Sherrie Brooks, CEO of $17 million asset Tennessee Employees Credit Union in Nashville, shares two poignant letters from members in need:
I had a loan with a local bank for a barn and equity line. Collateral was my farm and home. My husband lost his job and life changed for us.
My husband started working on our horse farm training horses. All seemed to be going pretty good until the economy got so bad. We were trying to keep all our bills paid and us above water, and trying not be late on my payments.
But, just like most people we had overspent all those years when everything was great.
Well, we were failing in our attempt to keep up. I received a letter from my bank stating that they were going to have to start foreclosure proceedings.
I called the bank to ask if there was any way that they could take my two loans and add them together and lengthen my time to pay them. They told me that they could not do that and that I really needed to contact someone in a program that the Obama Administration had [implemented].
Or, the bank suggested, was there someone I could borrow the money from?
It is very hard to ask for money to begin with, much less be told that you need to get the money from someone else, like a family member, which is what I was told. I never figured out what the Obama Administration had or who to contact. But I tried several other banks with no luck.
One of the loans would have been paid off in about 2.5 years, and the equity line would have been paid off in about five years. But the two loans together were $1,300 a month—and that did not include other bills we had incurred in the “good ole days.”
Even though I knew I was close to paying them off, I could not keep paying that much money. In my thinking it would have been more money for the bank because I would have to pay them more interest. But if I could get the two payments down to about $700, it would be wonderful for me. Well, that was my thinking.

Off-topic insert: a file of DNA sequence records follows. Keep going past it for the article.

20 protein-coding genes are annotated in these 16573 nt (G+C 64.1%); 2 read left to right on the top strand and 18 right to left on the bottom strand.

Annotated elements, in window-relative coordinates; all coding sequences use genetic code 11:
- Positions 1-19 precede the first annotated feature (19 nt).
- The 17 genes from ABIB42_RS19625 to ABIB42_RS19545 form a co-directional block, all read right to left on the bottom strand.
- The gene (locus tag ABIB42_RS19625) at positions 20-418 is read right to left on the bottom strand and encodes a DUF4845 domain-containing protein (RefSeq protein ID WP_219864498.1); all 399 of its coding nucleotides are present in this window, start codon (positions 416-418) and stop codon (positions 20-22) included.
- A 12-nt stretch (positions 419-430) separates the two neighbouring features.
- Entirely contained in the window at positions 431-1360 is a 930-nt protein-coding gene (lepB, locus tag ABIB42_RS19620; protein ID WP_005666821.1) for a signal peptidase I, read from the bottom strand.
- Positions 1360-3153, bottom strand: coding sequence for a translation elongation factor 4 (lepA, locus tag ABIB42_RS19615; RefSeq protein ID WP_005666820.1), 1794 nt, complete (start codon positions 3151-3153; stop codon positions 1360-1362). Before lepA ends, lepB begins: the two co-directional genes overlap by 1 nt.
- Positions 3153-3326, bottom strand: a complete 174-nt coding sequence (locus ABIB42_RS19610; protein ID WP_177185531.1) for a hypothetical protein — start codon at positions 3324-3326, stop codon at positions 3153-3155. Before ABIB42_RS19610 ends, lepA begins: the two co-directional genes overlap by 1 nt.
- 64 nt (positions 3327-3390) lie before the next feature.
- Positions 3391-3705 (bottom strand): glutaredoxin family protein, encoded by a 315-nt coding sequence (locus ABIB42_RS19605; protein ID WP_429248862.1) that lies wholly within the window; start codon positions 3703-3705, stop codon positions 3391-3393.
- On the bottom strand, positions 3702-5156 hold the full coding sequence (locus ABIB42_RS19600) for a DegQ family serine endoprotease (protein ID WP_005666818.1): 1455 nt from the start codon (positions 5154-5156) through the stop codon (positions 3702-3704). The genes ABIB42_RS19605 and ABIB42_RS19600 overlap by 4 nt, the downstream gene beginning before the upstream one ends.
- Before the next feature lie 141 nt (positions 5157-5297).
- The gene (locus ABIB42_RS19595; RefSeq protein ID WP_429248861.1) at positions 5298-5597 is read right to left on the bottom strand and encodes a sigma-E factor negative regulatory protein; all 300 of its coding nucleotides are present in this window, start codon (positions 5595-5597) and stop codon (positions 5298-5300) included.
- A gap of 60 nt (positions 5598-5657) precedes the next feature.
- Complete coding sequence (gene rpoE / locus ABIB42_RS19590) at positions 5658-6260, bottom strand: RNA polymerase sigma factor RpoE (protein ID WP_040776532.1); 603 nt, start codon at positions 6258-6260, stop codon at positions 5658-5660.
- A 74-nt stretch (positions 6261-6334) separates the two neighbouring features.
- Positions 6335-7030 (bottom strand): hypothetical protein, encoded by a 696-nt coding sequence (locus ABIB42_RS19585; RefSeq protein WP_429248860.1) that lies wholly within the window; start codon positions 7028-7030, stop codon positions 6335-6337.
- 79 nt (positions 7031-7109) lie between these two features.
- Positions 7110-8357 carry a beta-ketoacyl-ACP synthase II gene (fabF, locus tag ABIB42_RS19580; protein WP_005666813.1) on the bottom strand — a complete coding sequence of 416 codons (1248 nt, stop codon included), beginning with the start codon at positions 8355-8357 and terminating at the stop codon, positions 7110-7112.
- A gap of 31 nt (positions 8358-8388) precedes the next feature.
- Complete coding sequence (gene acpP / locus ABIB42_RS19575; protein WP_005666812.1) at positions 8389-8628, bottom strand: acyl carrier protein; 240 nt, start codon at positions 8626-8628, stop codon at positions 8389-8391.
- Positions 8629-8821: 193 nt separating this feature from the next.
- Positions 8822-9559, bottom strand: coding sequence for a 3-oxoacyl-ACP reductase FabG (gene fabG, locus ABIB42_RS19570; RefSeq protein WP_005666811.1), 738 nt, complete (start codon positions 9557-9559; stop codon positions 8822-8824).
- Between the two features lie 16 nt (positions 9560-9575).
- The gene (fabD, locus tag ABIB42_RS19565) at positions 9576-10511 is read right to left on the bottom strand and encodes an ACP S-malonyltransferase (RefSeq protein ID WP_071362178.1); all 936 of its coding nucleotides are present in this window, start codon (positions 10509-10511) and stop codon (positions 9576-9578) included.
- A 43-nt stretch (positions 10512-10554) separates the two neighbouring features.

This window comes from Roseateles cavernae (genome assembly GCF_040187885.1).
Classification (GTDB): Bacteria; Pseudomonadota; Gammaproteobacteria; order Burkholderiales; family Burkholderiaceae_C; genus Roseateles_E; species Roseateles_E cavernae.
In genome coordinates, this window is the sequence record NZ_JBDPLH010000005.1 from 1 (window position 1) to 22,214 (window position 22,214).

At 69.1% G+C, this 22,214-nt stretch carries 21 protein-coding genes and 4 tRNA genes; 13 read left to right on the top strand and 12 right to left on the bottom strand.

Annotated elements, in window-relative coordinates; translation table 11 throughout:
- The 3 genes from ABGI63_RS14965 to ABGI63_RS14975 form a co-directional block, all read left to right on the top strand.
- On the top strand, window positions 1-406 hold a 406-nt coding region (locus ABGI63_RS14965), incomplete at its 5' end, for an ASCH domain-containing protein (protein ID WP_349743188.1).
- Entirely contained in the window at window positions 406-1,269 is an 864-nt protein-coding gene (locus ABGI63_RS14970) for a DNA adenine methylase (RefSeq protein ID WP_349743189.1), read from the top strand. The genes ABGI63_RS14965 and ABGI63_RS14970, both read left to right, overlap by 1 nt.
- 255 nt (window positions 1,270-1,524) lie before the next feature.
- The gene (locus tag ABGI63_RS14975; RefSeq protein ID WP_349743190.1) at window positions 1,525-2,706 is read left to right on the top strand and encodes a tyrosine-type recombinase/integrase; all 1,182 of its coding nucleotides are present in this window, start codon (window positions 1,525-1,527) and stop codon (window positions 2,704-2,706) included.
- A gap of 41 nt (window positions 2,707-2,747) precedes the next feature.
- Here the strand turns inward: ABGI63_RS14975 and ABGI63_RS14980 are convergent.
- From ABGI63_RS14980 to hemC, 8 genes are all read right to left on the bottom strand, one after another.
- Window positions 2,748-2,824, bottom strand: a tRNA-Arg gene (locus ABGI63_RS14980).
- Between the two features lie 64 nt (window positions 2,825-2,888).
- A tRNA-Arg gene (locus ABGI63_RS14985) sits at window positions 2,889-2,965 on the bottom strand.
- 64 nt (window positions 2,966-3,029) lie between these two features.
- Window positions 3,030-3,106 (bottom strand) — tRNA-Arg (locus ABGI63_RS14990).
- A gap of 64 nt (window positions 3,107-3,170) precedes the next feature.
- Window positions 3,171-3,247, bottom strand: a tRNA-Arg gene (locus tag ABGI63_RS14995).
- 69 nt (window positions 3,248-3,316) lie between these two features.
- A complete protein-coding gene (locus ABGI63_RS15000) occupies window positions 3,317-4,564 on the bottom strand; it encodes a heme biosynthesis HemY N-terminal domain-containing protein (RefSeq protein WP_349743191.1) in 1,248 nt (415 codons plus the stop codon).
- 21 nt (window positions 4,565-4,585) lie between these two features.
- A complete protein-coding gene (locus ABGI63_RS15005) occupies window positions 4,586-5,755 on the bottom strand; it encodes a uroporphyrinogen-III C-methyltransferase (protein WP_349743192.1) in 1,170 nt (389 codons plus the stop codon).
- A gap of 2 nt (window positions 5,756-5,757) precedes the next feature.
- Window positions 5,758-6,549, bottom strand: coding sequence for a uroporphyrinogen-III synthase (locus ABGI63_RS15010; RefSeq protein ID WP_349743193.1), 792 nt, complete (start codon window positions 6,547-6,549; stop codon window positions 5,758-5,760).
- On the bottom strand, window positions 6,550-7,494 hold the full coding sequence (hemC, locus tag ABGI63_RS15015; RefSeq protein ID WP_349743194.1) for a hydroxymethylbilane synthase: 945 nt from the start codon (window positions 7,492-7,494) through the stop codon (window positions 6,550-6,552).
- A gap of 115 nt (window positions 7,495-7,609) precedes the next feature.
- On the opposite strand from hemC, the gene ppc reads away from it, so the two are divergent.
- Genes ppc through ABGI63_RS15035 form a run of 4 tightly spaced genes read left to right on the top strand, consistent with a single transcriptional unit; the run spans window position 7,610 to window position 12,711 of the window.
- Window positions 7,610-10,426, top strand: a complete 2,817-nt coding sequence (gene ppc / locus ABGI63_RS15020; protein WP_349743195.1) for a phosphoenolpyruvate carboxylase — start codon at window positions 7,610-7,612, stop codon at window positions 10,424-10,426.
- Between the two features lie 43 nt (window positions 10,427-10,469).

I had been a member of my credit union since 1979. I contacted them and ask them if there was any way they could take my case. I have always used them for all my cars and small loans over the years.
They were happy to happy to work with me. We figured all my bills and added them all together and decided the best thing would be to pay them all off and only pay one bill.
And for a little more than $800, I can pay one payment and still have money to run my farm and live a normal life again. It will be 15 years of payments, but I was told that I could pay extra as I got the extra money and it would shorten my years.
The bank never once told me that. My credit union could have been just like the big banks, but they have a family attitude and look after their customers.
I made one call and they were on it. I had all the papers and all the information that was needed to get the loan in just a few days. I returned all the information completed and in less than a month I had my bills under control and a huge burden off of me.
I will never be able to express the appreciation I have for the people at my credit union. I never felt belittled or ashamed that I needed the money. Just a big relief.
Tough times made better
In 2003, the life I had worked so hard to make solid and stable for my family took a turn for the worse. My wife walked away from her family and turned to the streets. I found myself a single father raising four children.
I found out quickly that the love I had for my family was not enough. The bills were overwhelming my time… and the ride was a nightmare! It took me seven years to see any light.
I was hired at the Department of Human Services in 2009 and was introduced to the credit union when I needed help to make Christmas better for my family.
I used some of that loan money to help with my daughter’s senior dues as well. They took the payments out my check and I paid that loan off.
In 2010 I had another dilemma. I was paying rent for five years on my house and the owner of the house did not pay the mortgage company. It was a five-year lease and the lease was up.
I went to court and the lawyer gave me the number to the lien holder. He told me to make an offer and if I had financing he would take that in consideration. He didn’t believe—and truth be told I didn’t believe—I would come up with any money.
I called Sherry and I told her my situation, I thought she would say “you’re out of your mind” or “we don’t do that.” But she made me feel comfortable and she told me the steps I needed to take to make this happen.
With all the changes with the economy the credit union was the only one I could turn to for help. When I went to closing I felt proud when the lawyer asked if the money was in escrow and the secretary said yes! Yes!
When I signed those papers it was official: I was a homeowner again—thanks to the whole staff at the Tennessee Credit Union!